Title

Ultrasound-Guided Transrectal Drainage of Deep Pelvic Abscesses in Children: A Modified and Simplified Technique

Document Type

Article

Publication Date

3-2015

Abstract

Background

Appendicitis is a common cause of acute surgical abdomen in children and often presents after perforation. Intra-abdominal abscesses can be drained percutaneously via transabdominal, transgluteal or, in the case of deep pelvis abscess, via transrectal approach.

Objective

To describe a modification of previously described techniques for transrectal drainage procedures, which involves the use of a transvaginal probe and a modified enema tip as a guide for the one-step trocar technique. We also aimed to evaluate the safety and effectiveness of this modified technique for drainage of deep pelvic abscesses in children.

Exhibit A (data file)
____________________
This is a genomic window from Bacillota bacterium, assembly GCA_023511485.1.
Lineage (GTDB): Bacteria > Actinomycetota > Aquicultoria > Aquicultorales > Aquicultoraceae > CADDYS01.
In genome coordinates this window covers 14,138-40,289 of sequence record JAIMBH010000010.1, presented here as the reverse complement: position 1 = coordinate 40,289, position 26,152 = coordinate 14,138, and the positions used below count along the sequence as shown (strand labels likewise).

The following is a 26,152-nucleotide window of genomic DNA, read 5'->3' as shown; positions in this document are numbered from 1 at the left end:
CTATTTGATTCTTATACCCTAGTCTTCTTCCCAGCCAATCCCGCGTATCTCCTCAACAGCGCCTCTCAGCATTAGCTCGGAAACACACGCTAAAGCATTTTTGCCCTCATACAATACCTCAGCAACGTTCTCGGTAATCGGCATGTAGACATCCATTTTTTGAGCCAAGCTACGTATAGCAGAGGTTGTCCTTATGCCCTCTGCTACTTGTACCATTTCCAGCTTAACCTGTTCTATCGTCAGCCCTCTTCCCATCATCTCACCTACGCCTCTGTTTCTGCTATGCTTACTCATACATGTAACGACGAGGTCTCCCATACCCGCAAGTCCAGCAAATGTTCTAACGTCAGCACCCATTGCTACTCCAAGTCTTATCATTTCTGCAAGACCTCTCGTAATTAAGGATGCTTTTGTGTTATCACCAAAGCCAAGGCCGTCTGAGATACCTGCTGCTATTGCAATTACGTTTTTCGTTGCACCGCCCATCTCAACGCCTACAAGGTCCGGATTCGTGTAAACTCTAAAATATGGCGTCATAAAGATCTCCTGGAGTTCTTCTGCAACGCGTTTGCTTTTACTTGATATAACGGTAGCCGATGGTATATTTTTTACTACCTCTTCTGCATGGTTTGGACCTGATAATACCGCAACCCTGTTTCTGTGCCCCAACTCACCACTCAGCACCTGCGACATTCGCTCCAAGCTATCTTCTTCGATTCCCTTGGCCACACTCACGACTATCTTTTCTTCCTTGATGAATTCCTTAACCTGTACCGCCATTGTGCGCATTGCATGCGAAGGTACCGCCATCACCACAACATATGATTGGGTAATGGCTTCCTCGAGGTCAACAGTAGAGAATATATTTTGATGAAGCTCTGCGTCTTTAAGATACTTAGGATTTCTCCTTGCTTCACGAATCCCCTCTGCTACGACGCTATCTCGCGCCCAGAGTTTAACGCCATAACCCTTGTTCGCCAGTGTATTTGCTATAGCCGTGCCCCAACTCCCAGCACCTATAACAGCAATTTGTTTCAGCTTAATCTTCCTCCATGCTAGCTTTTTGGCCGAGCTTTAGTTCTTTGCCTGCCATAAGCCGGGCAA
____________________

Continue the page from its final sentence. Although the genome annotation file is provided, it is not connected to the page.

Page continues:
Materials and methods

A retrospective review of medical records was performed to identify all patients who underwent transrectal abscess drainage at our pediatric institution during a 5-year period. Surgical and radiologic procedure notes and imaging studies were evaluated. The data were analyzed to determine technical and clinical success rates, and to evaluate for any procedure-related complication.

Results

The study population consisted of 46 patients with a mean age of 10.9 years. Of the 46 children, 20 underwent transrectal abscess drainage solely using transrectal US for guidance; 2 also underwent minimal fluoroscopy at the time of transrectal drainage. Fifteen children required placement of one or more percutaneous transabdominal drains at the same time as transrectal catheter placement, and nine required addition percutaneous drainage catheters placed at another time. All transrectal drainage procedures were technically and clinically successful. There were no procedure-related complications.

Conclusion

The described modified technique for US-guided transrectal drainage of deep pelvic abscesses resulting from perforated appendicitis in children is safe, effective and relatively easy to perform, with the added benefit of omitting radiation exposure in children.

DOI

10.1007/s00247-014-3154-2